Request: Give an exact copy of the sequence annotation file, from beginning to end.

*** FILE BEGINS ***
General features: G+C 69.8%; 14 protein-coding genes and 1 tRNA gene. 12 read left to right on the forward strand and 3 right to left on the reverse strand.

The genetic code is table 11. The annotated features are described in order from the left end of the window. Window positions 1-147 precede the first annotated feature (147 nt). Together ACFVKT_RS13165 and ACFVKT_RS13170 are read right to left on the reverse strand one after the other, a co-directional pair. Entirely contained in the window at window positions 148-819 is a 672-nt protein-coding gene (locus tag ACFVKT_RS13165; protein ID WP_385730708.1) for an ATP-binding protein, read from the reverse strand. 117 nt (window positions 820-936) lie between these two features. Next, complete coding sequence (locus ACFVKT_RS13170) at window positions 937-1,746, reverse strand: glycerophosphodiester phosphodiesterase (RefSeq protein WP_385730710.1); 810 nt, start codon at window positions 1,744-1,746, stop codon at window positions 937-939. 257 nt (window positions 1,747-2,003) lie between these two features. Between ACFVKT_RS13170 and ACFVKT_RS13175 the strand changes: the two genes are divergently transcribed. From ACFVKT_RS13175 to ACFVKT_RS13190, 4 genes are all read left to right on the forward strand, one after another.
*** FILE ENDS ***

General features: G+C 69.8%; 14 protein-coding genes and 1 tRNA gene. 12 read left to right on the forward strand and 3 right to left on the reverse strand.

The genetic code is table 11. The annotated features are described in order from the left end of the window. Window positions 1-147 precede the first annotated feature (147 nt). Together ACFVKT_RS13165 and ACFVKT_RS13170 are read right to left on the reverse strand one after the other, a co-directional pair. Entirely contained in the window at window positions 148-819 is a 672-nt protein-coding gene (locus tag ACFVKT_RS13165; protein ID WP_385730708.1) for an ATP-binding protein, read from the reverse strand. 117 nt (window positions 820-936) lie between these two features. Next, complete coding sequence (locus ACFVKT_RS13170) at window positions 937-1,746, reverse strand: glycerophosphodiester phosphodiesterase (RefSeq protein WP_385730710.1); 810 nt, start codon at window positions 1,744-1,746, stop codon at window positions 937-939. 257 nt (window positions 1,747-2,003) lie between these two features. Between ACFVKT_RS13170 and ACFVKT_RS13175 the strand changes: the two genes are divergently transcribed. From ACFVKT_RS13175 to ACFVKT_RS13190, 4 genes are all read left to right on the forward strand, one after another.